Cate: We bought a video camera with the idea of filming videos much like we recorded the album so that there was no disparity in the spirit of the whole thing.
There's an improvisational quality to some of your material. Can you tell me a little bit about the songwriting process?
Cate: The way we wrote the record was very spontaneous and instinctive which naturally leans towards being improvisational. Chance played a huge part in the process and we often just left things where they lay. When Nick came to play drums on the album he had only heard very scattered recordings of where the songs were being borne from and so his part was hugely improvised which at times I think he found frustrating but there was always a moment when he connected with what we were trying to do and it all fell together or fell apart in the most glorious fashion. There were times when we had to sit and try extract form from the demos but we never labored for too long as we wanted to always be sympathetic to the way the process began. TIM: We left room for improvisation while recording to keep up with the spirit how we were writing the songs. I’m a firm believer in spur of the moment, brain-to-tape recording.
And you recorded the album analog on tape even though it was done in a professional studio? That's interesting.
Tim: Yea, we did it on tape. It was one of those things where me and Cate both decided it would be cool to be completely hands on with it. Cate: It just felt like-- because of the nature of the project-- it just felt like we should do as much as we could, really. Tim: DIY. DIM: Do it myself.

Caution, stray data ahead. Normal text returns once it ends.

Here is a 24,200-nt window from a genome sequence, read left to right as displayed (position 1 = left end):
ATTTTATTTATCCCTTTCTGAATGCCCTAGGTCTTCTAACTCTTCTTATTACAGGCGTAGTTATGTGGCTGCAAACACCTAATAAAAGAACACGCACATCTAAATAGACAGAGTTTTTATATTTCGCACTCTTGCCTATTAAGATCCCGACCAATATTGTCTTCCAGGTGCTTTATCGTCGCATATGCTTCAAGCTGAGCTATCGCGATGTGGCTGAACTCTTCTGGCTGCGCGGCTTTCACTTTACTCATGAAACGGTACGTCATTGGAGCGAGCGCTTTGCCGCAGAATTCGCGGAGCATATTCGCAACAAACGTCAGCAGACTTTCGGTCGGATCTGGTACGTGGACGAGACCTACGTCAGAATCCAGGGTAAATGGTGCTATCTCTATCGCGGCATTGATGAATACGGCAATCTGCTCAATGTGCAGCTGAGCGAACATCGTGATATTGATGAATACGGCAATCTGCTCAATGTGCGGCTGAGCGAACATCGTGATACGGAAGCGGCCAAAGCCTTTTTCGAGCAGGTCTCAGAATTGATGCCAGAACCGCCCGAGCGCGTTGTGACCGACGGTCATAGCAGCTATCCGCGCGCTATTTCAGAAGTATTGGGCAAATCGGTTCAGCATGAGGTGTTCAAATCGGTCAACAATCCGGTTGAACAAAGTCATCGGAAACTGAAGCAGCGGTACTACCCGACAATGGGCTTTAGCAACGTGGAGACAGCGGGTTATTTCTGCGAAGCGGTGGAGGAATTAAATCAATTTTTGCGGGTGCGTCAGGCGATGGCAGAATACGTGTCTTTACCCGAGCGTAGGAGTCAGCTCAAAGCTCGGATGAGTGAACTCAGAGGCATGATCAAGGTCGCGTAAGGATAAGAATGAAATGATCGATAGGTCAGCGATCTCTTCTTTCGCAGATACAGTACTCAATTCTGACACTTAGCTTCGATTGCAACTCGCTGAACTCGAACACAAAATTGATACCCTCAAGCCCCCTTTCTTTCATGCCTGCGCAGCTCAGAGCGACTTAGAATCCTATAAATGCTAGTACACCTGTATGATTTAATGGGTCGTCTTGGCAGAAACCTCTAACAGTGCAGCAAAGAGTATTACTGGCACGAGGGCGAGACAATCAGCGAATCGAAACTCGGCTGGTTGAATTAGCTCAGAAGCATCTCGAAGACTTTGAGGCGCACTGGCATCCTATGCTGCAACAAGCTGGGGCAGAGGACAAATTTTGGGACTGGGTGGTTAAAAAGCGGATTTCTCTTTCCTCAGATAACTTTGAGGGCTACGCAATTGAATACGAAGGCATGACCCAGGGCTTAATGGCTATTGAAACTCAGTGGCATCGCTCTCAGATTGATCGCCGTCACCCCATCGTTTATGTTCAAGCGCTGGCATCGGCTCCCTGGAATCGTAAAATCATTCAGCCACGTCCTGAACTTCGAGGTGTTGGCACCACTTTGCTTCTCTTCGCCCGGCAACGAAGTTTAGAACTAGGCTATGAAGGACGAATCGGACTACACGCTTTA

Speaking of D.I.Y., you started Bith Records with the sole purpose of releasing a debut album by Jessica Pratt which seemed like a pretty singular vision. Why release the DRINKS LP via Birth as well?
TP: We got offers from other labels and I was flattered by it, but, I don’t know. It felt right to do it on Birth just cuz. I don’t know. It just did. I knew in the back of my mind I always wanted to build up Birth or do more with it but it had to be the right thing and this happened to be that.
Noisey: Tim, what's your favorite song that Cate has shown you? Cate, what's your favorite song that Tim has shown you?
Tim: My favorite song, or actually, a band Cate showed me was Datblygu (from Wales). Although, my absolute favorite song she ever showed me was one she had just written for her new record called “Aside From Growing Old”. Cate: We spent a lot of time listening to a Soul Jazz comp of British Post-Punk 7's which, having come off a 10 month tour, reignited my love of music and led me down a punk rabbit hole which was gladly facilitated by Tim. My favorite thing Tim played me was Lou Miami "Dancing With Death." He also introduced me to Tronics which I will forever be grateful for. It's true to say we went to the petting zoo more than a few times.
Both of you are career guitarists. Are you each playing on this record? Tim: We try. Cate: It's certainly in the cards.
Tim: Yeah, because we have to learn how to play it live and I don't remember which guitar is mine and which is Cate's.
Now for the most important question. If Drinks were an actual drink, what would it be and why? I'm thinking TAB soda. What do you think? Tim: Vodka, soda, lime, Xanax, Almond milk latte. Cate: Bubbly milk. If Bryn Lovitt were a drink, she would obviously be a can of Diet Coke. Follow her on Twitter.